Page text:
Neuropsychiatric complications of coronavirus disease 2019: Mount Sinai Health System cohort study

Kapil Gururangan, Veronica J. Peschansky, Grace Van Hyfte, Parul Agarwal, Leah J. Blank, Brian Mathew, Jonathan Goldstein, Churl Su Kwon, Louise McCarthy, Ariella Cohen, Andy Ho Wing Chan, Pojen Deng, Mandip Dhamoon, Eveline Gutzwiller, Qing Hao, Celestine He, Britany Klenofsky, Hernan Nicolas Lemus, Lara Marcuse, Allison NavisWilson D. Heredia Nunez, Mallory N. Luckey, Emily M. Schorr, Anuradha Singh, Gabriela B. Tantillo, Claire Ufongene, James J. Young, Priti Balchandani, Joanne R. Festa, Georges Naasan, Alexander W. Charney, Girish N. Nadkarni, Nathalie Jetté

Research output: Contribution to journalArticlepeer-review


Objective: To describe the frequency of neuropsychiatric complications among hospitalized patients with coronavirus disease 2019 (COVID-19) and their association with pre-existing comorbidities and clinical outcomes. Methods: We retrospectively identified all patients hospitalized with COVID-19 within a large multicenter New York City health system between March 15, 2020 and May 17, 2021 and randomly selected a representative cohort for detailed chart review. Clinical data, including the occurrence of neuropsychiatric complications (categorized as either altered mental status [AMS] or other neuropsychiatric complications) and in-hospital mortality, were extracted using an electronic medical record database and individual chart review. Associations between neuropsychiatric complications, comorbidities, laboratory findings, and in-hospital mortality were assessed using multivariate logistic regression. Results: Our study cohort consisted of 974 patients, the majority were admitted during the first wave of the pandemic. Patients were treated with anticoagulation (88.4%), glucocorticoids (24.8%), and remdesivir (10.5%); 18.6% experienced severe COVID-19 pneumonia (evidenced by ventilator requirement). Neuropsychiatric complications occurred in 58.8% of patients; 39.8% experienced AMS; and 19.0% experienced at least one other complication (seizures in 1.4%, ischemic stroke in 1.6%, hemorrhagic stroke in 1.0%) or symptom (headache in 11.4%, anxiety in 6.8%, ataxia in 6.3%). Higher odds of mortality, which occurred in 22.0%, were associated with AMS, ventilator support, increasing age, and higher serum inflammatory marker levels. Anticoagulant therapy was associated with lower odds of mortality and AMS. Conclusion: Neuropsychiatric complications of COVID-19, especially AMS, were common, varied, and associated with in-hospital mortality in a diverse multicenter cohort at an epicenter of the COVID-19 pandemic.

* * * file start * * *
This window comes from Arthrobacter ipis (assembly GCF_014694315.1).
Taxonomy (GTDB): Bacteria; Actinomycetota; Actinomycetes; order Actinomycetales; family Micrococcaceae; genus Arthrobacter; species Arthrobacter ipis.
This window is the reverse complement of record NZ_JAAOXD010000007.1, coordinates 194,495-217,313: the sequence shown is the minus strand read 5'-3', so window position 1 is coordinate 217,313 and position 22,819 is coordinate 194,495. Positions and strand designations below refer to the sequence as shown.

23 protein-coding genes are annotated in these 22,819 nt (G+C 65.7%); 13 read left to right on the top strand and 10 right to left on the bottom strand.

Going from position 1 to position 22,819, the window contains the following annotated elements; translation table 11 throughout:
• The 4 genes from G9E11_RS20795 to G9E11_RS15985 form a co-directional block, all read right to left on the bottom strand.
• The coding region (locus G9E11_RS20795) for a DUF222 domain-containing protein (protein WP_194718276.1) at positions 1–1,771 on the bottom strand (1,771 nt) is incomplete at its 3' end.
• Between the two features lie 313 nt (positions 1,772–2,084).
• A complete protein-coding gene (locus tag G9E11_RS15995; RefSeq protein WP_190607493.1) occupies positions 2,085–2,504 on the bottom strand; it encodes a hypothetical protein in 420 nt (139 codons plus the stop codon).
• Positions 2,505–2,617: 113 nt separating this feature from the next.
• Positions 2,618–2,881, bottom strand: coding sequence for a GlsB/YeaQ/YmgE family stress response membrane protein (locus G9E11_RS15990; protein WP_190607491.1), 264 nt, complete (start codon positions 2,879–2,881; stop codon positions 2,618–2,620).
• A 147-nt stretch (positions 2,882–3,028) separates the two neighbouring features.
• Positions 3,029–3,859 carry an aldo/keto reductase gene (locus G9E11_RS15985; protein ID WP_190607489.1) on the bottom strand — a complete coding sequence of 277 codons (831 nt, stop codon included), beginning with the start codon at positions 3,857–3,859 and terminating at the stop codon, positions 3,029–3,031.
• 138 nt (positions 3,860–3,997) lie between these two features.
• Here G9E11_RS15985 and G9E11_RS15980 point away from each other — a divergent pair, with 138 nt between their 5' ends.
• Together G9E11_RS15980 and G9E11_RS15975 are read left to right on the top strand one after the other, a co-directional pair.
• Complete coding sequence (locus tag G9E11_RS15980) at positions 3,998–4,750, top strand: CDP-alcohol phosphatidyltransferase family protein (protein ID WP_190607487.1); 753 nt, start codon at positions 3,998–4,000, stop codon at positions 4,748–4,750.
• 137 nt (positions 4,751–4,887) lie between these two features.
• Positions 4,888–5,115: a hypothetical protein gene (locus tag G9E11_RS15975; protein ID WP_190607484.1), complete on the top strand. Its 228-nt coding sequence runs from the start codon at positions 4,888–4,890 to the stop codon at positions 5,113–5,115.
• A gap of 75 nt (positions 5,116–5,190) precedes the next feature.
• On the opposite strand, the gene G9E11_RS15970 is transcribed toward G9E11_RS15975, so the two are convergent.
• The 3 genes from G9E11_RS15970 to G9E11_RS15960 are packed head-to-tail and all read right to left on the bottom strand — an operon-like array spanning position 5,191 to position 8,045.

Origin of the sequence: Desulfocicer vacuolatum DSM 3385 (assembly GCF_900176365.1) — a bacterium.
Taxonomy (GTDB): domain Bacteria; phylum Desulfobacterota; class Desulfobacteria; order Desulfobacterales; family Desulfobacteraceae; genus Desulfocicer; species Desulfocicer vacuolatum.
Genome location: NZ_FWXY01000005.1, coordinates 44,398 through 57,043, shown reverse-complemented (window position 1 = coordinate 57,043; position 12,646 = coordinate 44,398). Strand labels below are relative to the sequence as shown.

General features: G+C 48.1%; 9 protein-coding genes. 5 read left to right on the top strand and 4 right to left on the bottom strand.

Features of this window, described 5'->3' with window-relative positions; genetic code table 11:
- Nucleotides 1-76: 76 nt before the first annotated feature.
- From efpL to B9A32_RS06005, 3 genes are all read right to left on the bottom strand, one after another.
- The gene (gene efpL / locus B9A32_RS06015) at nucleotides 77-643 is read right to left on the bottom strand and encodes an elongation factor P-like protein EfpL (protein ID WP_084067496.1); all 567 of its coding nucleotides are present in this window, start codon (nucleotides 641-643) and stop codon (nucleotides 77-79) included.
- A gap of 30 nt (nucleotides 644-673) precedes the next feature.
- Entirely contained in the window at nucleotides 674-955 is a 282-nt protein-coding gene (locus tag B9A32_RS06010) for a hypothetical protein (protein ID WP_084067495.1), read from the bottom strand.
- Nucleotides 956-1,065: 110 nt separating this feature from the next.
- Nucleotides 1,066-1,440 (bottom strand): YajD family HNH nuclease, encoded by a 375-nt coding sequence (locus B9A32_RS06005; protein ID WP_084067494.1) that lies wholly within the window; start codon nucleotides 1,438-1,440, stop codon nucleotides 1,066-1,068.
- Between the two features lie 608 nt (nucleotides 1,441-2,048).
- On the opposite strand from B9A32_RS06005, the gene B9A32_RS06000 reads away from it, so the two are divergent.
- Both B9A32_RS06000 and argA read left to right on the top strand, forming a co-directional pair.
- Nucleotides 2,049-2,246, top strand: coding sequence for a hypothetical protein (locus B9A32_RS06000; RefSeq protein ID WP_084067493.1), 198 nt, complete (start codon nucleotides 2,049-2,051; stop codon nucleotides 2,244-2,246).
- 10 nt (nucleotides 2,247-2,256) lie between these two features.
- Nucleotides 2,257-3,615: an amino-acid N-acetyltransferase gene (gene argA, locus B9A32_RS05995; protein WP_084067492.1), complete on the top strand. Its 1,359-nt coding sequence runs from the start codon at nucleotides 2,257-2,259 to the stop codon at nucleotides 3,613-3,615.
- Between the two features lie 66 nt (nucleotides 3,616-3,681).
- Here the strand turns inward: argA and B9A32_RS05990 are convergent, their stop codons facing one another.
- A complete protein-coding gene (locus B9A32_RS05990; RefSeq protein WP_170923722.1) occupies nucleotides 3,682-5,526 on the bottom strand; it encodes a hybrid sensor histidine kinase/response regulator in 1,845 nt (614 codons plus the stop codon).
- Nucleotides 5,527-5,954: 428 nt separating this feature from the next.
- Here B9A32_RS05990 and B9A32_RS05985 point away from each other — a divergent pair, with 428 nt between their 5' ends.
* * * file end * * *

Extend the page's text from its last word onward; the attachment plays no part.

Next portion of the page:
Original languageEnglish
JournalJournal of Neurology
StateAccepted/In press - 2024


  • Coronavirus disease 2019
  • Mount Sinai Health System
  • NeuroCOVID
  • Neurological complications
  • SARS-CoV-2


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